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Sabeena, S, Kuriakose, S, Binesh, D, Abdulmajeed, J, Dsouza, G, Ramachandran, A, Vijaykumar, B, Aswathyraj, S, Devadiga, S, Ravishankar, N & Arunkumar, G 2019, 'The Utility of Urine-Based Sampling for Cervical Cancer Screening in Low-Resource Settings', Asian Pacific journal of cancer prevention : APJCP, vol. 20, no. 8, pp. 2409-2413. https://doi.org/10.31557/APJCP.2019.20.8.2409

The Utility of Urine-Based Sampling for Cervical Cancer Screening in Low-Resource Settings. / Sabeena, Sasidharanpillai; Kuriakose, Santhosh; Binesh, Damodaran; Abdulmajeed, Jazeel; Dsouza, Giselle; Ramachandran, Amrutha; Vijaykumar, Bindu; Aswathyraj, Sushama; Devadiga, Santhosha; Ravishankar, Nagaraja; Arunkumar, Govindakarnavar.

In: Asian Pacific journal of cancer prevention : APJCP, Vol. 20, No. 8, 01.08.2019, p. 2409-2413.

Research output: Contribution to journalArticle

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T1 - The Utility of Urine-Based Sampling for Cervical Cancer Screening in Low-Resource Settings

AU - Sabeena, Sasidharanpillai

AU - Kuriakose, Santhosh

AU - Binesh, Damodaran

AU - Abdulmajeed, Jazeel

AU - Dsouza, Giselle

AU - Ramachandran, Amrutha

AU - Vijaykumar, Bindu

AU - Aswathyraj, Sushama

AU - Devadiga, Santhosha

AU - Ravishankar, Nagaraja

AU - Arunkumar, Govindakarnavar

PY - 2019/8/1

Y1 - 2019/8/1

N2 - Background: WHO has recommended Visual Inspection with Acetic acid (VIA) or Human Papillomavirus (HPV) DNA testing if feasible, for cervical cancer screening in low income countries. However, the number of women undergoing screening is very low as a result of limited information, inadequate infrastructure and invasive nature of sampling. Methods: A cross sectional study was carried out comparing HPV DNA detection by Polymerase Chain Reaction (PCR) in paired cervical and urine samples procured from histologically confirmed cervical cancer cases. Results: Amongst the samples collected from 114 cervical cancer cases, HPV DNA was tested positive in cervical samples of 89 (78.1%) and urine samples of 55 (48.2%) patients. The agreement between the two sampling methods was 66.7% and the kappa value was 0.35 indicating a fair agreement. The sensitivity of HPV detection using urine samples was 59.6% (95% confidence interval 49.16%-69.15%) and the specificity was 92% (95% confidence interval 75.0%-97.8%). Conclusion: Even though not acceptable as an HPV DNA screening tool due to low sensitivity, the urine sampling method is inexpensive and more socially acceptable for large epidemiological surveys in developing countries to estimate the burden.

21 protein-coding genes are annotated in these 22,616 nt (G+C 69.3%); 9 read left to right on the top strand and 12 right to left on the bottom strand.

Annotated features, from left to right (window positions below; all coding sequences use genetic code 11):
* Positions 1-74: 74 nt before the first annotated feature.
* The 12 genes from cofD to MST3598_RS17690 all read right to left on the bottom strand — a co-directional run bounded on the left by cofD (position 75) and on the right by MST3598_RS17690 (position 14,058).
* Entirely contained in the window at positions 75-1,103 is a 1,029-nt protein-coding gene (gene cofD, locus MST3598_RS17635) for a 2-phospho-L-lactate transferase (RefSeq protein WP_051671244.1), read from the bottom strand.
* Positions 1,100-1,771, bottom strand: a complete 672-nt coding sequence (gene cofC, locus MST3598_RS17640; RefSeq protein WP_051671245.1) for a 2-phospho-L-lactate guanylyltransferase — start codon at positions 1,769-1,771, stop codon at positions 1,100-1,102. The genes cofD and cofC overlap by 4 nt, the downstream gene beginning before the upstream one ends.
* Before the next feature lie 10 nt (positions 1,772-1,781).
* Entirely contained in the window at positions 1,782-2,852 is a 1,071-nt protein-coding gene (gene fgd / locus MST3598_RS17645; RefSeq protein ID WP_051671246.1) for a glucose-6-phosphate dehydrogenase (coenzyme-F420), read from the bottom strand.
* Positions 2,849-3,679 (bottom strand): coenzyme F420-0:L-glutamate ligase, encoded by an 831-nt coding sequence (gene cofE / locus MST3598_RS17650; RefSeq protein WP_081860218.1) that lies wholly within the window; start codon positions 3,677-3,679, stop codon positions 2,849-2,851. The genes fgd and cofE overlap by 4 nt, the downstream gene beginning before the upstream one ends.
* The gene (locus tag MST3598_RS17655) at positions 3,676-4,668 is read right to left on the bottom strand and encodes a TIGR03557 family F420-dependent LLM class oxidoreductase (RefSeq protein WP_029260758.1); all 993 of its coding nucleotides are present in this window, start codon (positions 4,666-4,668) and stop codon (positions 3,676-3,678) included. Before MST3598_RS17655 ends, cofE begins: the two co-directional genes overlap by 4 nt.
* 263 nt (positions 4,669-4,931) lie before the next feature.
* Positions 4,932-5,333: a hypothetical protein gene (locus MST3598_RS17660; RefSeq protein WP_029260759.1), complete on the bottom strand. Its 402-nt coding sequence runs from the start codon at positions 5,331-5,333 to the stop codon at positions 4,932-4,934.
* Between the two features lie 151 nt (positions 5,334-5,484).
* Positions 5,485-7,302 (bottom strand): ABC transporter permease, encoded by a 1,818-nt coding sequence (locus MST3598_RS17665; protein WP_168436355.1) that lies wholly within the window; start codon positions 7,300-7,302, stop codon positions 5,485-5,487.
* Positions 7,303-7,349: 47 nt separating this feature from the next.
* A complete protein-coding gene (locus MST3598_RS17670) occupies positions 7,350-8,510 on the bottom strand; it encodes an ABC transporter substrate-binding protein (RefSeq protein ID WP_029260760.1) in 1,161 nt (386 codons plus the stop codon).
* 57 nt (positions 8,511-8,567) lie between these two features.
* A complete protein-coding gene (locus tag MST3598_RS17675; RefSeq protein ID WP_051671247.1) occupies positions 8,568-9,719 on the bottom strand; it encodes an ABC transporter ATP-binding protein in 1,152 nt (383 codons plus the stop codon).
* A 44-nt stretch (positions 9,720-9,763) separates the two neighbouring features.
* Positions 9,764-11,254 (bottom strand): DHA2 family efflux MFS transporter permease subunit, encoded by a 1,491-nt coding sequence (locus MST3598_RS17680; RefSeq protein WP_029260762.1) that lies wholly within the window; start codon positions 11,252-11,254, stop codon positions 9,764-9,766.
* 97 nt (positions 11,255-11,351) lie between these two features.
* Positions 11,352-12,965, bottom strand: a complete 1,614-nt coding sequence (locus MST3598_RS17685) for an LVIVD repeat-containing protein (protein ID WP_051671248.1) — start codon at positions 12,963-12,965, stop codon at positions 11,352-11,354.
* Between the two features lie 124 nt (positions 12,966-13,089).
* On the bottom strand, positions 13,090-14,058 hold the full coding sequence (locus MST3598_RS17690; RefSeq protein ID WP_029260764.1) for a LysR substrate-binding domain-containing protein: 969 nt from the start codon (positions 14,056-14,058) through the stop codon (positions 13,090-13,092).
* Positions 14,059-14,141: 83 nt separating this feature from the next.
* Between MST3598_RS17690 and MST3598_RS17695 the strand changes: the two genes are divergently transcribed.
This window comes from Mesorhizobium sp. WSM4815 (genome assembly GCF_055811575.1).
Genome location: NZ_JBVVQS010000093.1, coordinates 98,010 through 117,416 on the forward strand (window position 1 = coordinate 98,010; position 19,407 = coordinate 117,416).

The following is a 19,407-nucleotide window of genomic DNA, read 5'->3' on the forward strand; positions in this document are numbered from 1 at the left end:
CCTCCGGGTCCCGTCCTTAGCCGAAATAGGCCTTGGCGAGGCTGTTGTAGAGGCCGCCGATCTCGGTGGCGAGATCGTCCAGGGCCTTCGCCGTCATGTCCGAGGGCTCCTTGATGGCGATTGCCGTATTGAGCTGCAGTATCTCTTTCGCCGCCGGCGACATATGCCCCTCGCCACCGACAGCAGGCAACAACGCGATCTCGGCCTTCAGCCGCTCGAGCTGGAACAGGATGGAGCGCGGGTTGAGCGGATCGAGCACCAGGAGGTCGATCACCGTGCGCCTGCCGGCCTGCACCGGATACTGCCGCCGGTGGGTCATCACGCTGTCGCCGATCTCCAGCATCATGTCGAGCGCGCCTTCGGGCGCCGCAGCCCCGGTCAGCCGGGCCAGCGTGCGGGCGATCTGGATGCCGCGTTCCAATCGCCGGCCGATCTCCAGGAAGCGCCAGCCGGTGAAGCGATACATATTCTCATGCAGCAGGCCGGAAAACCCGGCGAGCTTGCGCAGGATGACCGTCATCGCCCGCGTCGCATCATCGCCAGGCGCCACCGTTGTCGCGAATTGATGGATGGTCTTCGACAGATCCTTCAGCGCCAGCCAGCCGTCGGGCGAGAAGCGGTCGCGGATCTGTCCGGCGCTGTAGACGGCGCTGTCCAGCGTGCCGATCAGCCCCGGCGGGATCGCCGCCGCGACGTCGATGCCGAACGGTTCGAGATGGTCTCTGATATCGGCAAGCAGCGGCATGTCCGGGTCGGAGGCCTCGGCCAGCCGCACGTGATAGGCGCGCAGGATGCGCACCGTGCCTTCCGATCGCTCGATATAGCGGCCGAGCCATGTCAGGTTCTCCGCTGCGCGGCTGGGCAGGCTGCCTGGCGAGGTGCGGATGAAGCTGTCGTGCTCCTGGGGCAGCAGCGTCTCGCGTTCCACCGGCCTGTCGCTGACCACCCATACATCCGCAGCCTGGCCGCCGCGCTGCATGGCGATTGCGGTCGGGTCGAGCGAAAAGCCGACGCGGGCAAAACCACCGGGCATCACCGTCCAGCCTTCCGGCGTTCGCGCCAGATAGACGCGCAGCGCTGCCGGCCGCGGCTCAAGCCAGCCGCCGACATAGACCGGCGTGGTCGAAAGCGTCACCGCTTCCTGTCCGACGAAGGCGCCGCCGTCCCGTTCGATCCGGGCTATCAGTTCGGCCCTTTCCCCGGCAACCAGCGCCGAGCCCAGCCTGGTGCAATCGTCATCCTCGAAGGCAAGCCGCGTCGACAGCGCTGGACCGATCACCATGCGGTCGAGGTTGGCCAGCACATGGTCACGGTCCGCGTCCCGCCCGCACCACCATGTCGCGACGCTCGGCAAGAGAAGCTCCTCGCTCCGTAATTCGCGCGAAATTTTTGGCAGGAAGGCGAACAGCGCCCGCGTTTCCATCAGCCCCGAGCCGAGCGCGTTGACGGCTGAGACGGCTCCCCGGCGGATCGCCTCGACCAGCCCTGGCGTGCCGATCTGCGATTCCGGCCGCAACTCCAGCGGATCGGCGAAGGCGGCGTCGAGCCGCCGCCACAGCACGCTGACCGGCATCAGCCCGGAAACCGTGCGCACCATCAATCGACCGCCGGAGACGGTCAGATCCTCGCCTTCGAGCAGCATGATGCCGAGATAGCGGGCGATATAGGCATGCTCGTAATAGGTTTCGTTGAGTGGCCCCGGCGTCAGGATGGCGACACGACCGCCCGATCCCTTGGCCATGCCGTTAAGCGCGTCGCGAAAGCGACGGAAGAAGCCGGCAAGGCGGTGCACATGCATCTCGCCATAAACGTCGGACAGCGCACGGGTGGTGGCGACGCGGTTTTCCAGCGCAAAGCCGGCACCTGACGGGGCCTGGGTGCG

AB - Background: WHO has recommended Visual Inspection with Acetic acid (VIA) or Human Papillomavirus (HPV) DNA testing if feasible, for cervical cancer screening in low income countries. However, the number of women undergoing screening is very low as a result of limited information, inadequate infrastructure and invasive nature of sampling. Methods: A cross sectional study was carried out comparing HPV DNA detection by Polymerase Chain Reaction (PCR) in paired cervical and urine samples procured from histologically confirmed cervical cancer cases. Results: Amongst the samples collected from 114 cervical cancer cases, HPV DNA was tested positive in cervical samples of 89 (78.1%) and urine samples of 55 (48.2%) patients. The agreement between the two sampling methods was 66.7% and the kappa value was 0.35 indicating a fair agreement. The sensitivity of HPV detection using urine samples was 59.6% (95% confidence interval 49.16%-69.15%) and the specificity was 92% (95% confidence interval 75.0%-97.8%). Conclusion: Even though not acceptable as an HPV DNA screening tool due to low sensitivity, the urine sampling method is inexpensive and more socially acceptable for large epidemiological surveys in developing countries to estimate the burden.